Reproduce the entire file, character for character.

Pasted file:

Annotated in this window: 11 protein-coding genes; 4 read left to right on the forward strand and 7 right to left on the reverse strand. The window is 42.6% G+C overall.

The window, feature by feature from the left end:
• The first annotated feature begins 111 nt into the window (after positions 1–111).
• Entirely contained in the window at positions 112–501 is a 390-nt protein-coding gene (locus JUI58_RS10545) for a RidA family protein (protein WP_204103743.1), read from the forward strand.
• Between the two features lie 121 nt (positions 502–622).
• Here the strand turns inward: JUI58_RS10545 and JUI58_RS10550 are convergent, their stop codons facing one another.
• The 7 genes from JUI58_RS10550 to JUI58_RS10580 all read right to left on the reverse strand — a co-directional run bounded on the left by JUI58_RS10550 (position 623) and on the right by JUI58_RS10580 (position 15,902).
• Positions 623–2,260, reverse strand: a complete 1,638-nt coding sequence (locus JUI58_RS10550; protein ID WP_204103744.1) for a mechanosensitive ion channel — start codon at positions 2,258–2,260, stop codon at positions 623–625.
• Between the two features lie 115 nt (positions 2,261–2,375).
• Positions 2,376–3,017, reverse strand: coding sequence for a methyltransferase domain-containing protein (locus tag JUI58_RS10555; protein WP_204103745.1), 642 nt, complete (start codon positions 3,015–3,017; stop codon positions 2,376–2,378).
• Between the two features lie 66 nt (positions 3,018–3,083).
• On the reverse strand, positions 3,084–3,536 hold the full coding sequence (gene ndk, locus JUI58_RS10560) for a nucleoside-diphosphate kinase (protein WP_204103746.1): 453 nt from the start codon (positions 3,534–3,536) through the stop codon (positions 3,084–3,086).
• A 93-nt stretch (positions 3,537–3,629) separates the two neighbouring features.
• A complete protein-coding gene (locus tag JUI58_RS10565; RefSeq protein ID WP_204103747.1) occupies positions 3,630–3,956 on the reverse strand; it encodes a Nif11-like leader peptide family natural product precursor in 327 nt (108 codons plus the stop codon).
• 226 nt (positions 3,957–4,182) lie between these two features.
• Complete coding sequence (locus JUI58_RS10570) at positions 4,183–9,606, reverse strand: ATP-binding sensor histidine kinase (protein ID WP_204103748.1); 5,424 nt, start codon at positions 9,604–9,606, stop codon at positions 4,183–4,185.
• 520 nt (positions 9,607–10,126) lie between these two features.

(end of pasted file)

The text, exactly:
Annotated in this window: 11 protein-coding genes; 4 read left to right on the forward strand and 7 right to left on the reverse strand. The window is 42.6% G+C overall.

The window, feature by feature from the left end:
• The first annotated feature begins 111 nt into the window (after positions 1–111).
• Entirely contained in the window at positions 112–501 is a 390-nt protein-coding gene (locus JUI58_RS10545) for a RidA family protein (protein WP_204103743.1), read from the forward strand.
• Between the two features lie 121 nt (positions 502–622).
• Here the strand turns inward: JUI58_RS10545 and JUI58_RS10550 are convergent, their stop codons facing one another.
• The 7 genes from JUI58_RS10550 to JUI58_RS10580 all read right to left on the reverse strand — a co-directional run bounded on the left by JUI58_RS10550 (position 623) and on the right by JUI58_RS10580 (position 15,902).
• Positions 623–2,260, reverse strand: a complete 1,638-nt coding sequence (locus JUI58_RS10550; protein ID WP_204103744.1) for a mechanosensitive ion channel — start codon at positions 2,258–2,260, stop codon at positions 623–625.
• Between the two features lie 115 nt (positions 2,261–2,375).
• Positions 2,376–3,017, reverse strand: coding sequence for a methyltransferase domain-containing protein (locus tag JUI58_RS10555; protein WP_204103745.1), 642 nt, complete (start codon positions 3,015–3,017; stop codon positions 2,376–2,378).
• Between the two features lie 66 nt (positions 3,018–3,083).
• On the reverse strand, positions 3,084–3,536 hold the full coding sequence (gene ndk, locus JUI58_RS10560) for a nucleoside-diphosphate kinase (protein WP_204103746.1): 453 nt from the start codon (positions 3,534–3,536) through the stop codon (positions 3,084–3,086).
• A 93-nt stretch (positions 3,537–3,629) separates the two neighbouring features.
• A complete protein-coding gene (locus tag JUI58_RS10565; RefSeq protein ID WP_204103747.1) occupies positions 3,630–3,956 on the reverse strand; it encodes a Nif11-like leader peptide family natural product precursor in 327 nt (108 codons plus the stop codon).
• 226 nt (positions 3,957–4,182) lie between these two features.
• Complete coding sequence (locus JUI58_RS10570) at positions 4,183–9,606, reverse strand: ATP-binding sensor histidine kinase (protein ID WP_204103748.1); 5,424 nt, start codon at positions 9,604–9,606, stop codon at positions 4,183–4,185.
• 520 nt (positions 9,607–10,126) lie between these two features.